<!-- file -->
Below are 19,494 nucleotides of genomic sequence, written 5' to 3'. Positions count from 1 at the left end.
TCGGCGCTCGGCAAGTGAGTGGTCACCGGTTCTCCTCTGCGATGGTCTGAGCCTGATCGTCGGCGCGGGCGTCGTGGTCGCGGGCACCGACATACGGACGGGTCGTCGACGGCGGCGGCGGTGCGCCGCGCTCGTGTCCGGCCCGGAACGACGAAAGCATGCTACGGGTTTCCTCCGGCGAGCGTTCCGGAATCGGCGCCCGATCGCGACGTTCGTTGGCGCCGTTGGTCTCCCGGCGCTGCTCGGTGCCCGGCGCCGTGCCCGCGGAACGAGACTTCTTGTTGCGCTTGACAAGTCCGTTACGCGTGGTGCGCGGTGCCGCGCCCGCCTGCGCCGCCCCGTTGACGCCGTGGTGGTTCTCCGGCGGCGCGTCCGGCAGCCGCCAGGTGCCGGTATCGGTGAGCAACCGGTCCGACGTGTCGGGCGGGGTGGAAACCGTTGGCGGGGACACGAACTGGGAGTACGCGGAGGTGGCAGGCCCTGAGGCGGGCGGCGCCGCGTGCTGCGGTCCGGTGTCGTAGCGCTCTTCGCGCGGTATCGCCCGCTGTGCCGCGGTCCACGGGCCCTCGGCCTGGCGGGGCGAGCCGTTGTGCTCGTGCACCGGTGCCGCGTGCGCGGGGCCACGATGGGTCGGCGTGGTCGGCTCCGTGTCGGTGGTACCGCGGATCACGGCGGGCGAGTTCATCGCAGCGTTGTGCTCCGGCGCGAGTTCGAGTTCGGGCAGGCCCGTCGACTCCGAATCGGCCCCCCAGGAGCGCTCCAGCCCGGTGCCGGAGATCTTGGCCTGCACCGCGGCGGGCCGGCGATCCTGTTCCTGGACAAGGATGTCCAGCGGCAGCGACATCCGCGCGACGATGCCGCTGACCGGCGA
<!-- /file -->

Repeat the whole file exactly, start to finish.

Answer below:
Below are 19,494 nucleotides of genomic sequence, written 5' to 3'. Positions count from 1 at the left end.
TCGGCGCTCGGCAAGTGAGTGGTCACCGGTTCTCCTCTGCGATGGTCTGAGCCTGATCGTCGGCGCGGGCGTCGTGGTCGCGGGCACCGACATACGGACGGGTCGTCGACGGCGGCGGCGGTGCGCCGCGCTCGTGTCCGGCCCGGAACGACGAAAGCATGCTACGGGTTTCCTCCGGCGAGCGTTCCGGAATCGGCGCCCGATCGCGACGTTCGTTGGCGCCGTTGGTCTCCCGGCGCTGCTCGGTGCCCGGCGCCGTGCCCGCGGAACGAGACTTCTTGTTGCGCTTGACAAGTCCGTTACGCGTGGTGCGCGGTGCCGCGCCCGCCTGCGCCGCCCCGTTGACGCCGTGGTGGTTCTCCGGCGGCGCGTCCGGCAGCCGCCAGGTGCCGGTATCGGTGAGCAACCGGTCCGACGTGTCGGGCGGGGTGGAAACCGTTGGCGGGGACACGAACTGGGAGTACGCGGAGGTGGCAGGCCCTGAGGCGGGCGGCGCCGCGTGCTGCGGTCCGGTGTCGTAGCGCTCTTCGCGCGGTATCGCCCGCTGTGCCGCGGTCCACGGGCCCTCGGCCTGGCGGGGCGAGCCGTTGTGCTCGTGCACCGGTGCCGCGTGCGCGGGGCCACGATGGGTCGGCGTGGTCGGCTCCGTGTCGGTGGTACCGCGGATCACGGCGGGCGAGTTCATCGCAGCGTTGTGCTCCGGCGCGAGTTCGAGTTCGGGCAGGCCCGTCGACTCCGAATCGGCCCCCCAGGAGCGCTCCAGCCCGGTGCCGGAGATCTTGGCCTGCACCGCGGCGGGCCGGCGATCCTGTTCCTGGACAAGGATGTCCAGCGGCAGCGACATCCGCGCGACGATGCCGCTGACCGGCGA